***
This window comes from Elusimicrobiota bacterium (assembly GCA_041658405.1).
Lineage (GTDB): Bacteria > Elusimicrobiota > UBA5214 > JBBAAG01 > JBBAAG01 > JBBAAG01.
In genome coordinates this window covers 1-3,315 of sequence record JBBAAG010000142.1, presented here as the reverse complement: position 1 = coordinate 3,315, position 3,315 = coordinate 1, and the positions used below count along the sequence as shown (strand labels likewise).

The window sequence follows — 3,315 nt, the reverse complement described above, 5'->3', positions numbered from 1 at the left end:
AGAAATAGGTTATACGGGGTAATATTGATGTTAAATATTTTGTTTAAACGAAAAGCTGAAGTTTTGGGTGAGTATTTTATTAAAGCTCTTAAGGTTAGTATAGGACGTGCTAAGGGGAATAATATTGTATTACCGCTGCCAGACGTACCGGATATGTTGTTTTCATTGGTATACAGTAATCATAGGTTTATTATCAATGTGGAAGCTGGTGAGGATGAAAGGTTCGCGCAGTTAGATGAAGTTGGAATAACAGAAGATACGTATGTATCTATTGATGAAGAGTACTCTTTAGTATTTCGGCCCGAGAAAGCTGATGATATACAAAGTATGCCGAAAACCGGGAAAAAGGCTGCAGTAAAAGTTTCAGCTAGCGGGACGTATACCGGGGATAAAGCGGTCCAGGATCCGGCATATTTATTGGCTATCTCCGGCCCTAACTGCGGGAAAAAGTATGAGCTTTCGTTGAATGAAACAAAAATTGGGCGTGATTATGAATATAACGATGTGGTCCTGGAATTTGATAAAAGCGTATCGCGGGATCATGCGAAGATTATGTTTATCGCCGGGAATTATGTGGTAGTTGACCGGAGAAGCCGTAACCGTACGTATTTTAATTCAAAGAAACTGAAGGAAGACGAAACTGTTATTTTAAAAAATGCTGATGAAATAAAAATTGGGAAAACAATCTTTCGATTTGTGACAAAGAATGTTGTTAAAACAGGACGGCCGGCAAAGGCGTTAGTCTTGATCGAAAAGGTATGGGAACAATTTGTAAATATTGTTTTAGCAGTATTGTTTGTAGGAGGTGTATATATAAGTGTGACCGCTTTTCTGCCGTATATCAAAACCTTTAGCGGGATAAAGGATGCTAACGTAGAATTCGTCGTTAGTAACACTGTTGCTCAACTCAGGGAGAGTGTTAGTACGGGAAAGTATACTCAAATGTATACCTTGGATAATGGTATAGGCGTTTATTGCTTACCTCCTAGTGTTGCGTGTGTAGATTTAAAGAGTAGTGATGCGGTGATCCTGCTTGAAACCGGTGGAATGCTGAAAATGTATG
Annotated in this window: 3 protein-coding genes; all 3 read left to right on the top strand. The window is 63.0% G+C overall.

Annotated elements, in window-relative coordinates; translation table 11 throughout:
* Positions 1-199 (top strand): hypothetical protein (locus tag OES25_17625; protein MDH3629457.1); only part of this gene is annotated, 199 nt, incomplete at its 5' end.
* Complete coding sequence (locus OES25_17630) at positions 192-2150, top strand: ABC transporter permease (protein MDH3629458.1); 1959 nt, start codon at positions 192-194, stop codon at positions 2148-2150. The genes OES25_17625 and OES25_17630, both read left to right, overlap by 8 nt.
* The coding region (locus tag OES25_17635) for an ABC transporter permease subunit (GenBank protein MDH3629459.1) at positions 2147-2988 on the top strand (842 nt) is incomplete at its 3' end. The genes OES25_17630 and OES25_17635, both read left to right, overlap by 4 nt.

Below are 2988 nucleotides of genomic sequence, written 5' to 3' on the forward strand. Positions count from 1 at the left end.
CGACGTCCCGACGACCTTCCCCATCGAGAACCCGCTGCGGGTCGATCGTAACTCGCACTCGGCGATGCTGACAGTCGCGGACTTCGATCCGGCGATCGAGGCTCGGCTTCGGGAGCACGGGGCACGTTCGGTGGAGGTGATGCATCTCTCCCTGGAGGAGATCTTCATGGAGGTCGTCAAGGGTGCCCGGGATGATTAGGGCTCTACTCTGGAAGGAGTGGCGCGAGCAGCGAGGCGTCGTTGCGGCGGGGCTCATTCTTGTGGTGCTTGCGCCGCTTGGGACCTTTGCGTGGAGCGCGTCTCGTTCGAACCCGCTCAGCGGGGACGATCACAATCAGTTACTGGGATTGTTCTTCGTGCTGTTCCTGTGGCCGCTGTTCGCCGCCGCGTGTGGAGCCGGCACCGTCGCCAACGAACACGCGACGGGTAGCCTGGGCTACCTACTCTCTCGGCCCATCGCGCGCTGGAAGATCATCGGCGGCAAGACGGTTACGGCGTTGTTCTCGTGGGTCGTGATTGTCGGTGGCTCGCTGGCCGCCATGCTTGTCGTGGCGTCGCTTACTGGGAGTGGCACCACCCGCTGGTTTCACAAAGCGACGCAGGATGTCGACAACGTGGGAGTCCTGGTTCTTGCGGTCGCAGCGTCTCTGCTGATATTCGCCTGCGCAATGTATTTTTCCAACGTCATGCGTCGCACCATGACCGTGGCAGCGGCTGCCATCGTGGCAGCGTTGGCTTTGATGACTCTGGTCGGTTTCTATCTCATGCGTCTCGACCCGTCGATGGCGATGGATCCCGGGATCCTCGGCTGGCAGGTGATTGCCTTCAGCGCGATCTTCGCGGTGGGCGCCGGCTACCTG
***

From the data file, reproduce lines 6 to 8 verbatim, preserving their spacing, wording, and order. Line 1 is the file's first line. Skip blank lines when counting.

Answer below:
Annotated in this window: 3 protein-coding genes; all 3 read left to right on the top strand. The window is 63.0% G+C overall.

Annotated elements, in window-relative coordinates; translation table 11 throughout:
* Positions 1-199 (top strand): hypothetical protein (locus tag OES25_17625; protein MDH3629457.1); only part of this gene is annotated, 199 nt, incomplete at its 5' end.